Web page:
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Before we blame Murdoch, I think it's worth remembering that NatGeo was in a bad position when it was sold off to Murdoch...that's why it was sold off in the first place:

> The magazine’s domestic circulation peaked at about 12 million copies in the late 1980s; today, the publication reaches about 3.5 million subscribers in the United States and an additional 3 million subscribers abroad through non-English-language editions. Advertising has been in steady decline.

Just because the layoffs are happening as NatGeo becomes part of Murdoch's empire doesn't mean that this was a greedy, self-serving move, and not one that was a long-time due and for which Murdoch gets the recognition/blame for, likely in exchange for a purchase price he was willing to accept. Would these layoffs not happened if NatGeo hadn't managed to be sold off as it was in decline?

seems unsustainable to hope for better numbers. 3 million subscribers is a lot. The New Yorker is profitable at 1 million. Sure the National Geographic Society does more and its stories might cost more to get written, but it needs to go digital and expand the way other publications are if it wants better numbers.

I love the New Yorker, but its forte is not sending photographers to the bottom of the sea or the heart of the Amazon.

> Before we blame Murdoch, I think it's worth remembering that NatGeo was in a bad position when it was sold off to Murdoch...that's why it was sold off in the first place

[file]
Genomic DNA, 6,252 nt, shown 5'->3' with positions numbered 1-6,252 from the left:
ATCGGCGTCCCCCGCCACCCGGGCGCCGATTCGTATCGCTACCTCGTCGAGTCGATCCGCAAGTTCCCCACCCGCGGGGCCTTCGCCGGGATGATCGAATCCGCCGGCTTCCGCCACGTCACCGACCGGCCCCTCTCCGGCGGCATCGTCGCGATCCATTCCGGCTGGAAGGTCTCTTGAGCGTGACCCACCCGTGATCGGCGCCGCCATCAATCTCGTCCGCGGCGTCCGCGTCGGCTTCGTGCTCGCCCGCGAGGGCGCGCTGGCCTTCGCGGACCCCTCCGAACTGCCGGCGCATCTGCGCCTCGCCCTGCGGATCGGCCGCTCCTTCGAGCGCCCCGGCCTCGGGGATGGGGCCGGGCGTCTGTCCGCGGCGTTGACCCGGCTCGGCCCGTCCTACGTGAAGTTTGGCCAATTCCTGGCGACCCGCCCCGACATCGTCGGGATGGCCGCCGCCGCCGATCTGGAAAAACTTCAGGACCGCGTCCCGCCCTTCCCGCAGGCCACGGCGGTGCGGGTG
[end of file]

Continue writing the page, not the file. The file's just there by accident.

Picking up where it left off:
Fair point.

But I wonder why it was bought.

It's a largely unknowable question, since it's just in the eye of the beholder. It could be purely a "let's wring whatever value we can get out of the brand until it's a dried-up husk and throw it aside".

Or it could be a, "Look, this isn't a very well-run business, there's a lot of redundancy, and a lot of investment in prestige initiatives that don't bring in a lot of revenue, so let's trim things down and focus on higher-margin operations, and then see how we can leverage the brand across the rest of the organization".

I mean, both of my scenarios are effectively very similar, one just assumes malice, the other good corporate stewardship. It's hard to know.

Hopefully it is because they identified all things t2015_08_25 did in the top post, and they see it a currently under preforming and make a killing by implementing those changes.

The wildlift, historical and other such scenes are reuseable and repackageable to an extreme. That is, they are still relevant 30 years from when they are filmed. That makes those assets quite valuable over the long run as you can continuously extract fees from licensing. Compare that to tv shows and even reality tv which quickly become dated and have a short shelf life.

Sadly, with the rate of wilderness, wildlife, and species loss, quite likely far more valueable in 30 years' time.

Comparative analysis of human + domesticated animal terrestrial vertebrate biomass vs. that of wildlife is truly staggering.


The guy in that linked post just pulled his 10,000 BC biomass estimate out of thin air. I wouldn't go around making any major life decisions based on it.

Frankly I have trouble believing the evil mastermind conspiracy theories that are so prevalent every time Murdoch, Soros or whoever buys something. People forget that it's not a personal plaything like a sports team, but a business investment. Sure, it's possible Rupert Murdoch personally structured a deal to buy this company, then gave strict orders to fire anyone who didn't watch Fox News.

I find it far easier to believe that News Corp, as a publicly traded company, wants to increase its own equity value by allocating capital well. And that the executives who work there have shown skill at identifying big-brand media companies who have been mismanaged and are in terminal decline, and purchasing them for a price which makes it easy to streamline the operation, cut dead wood and make a profit on the transaction.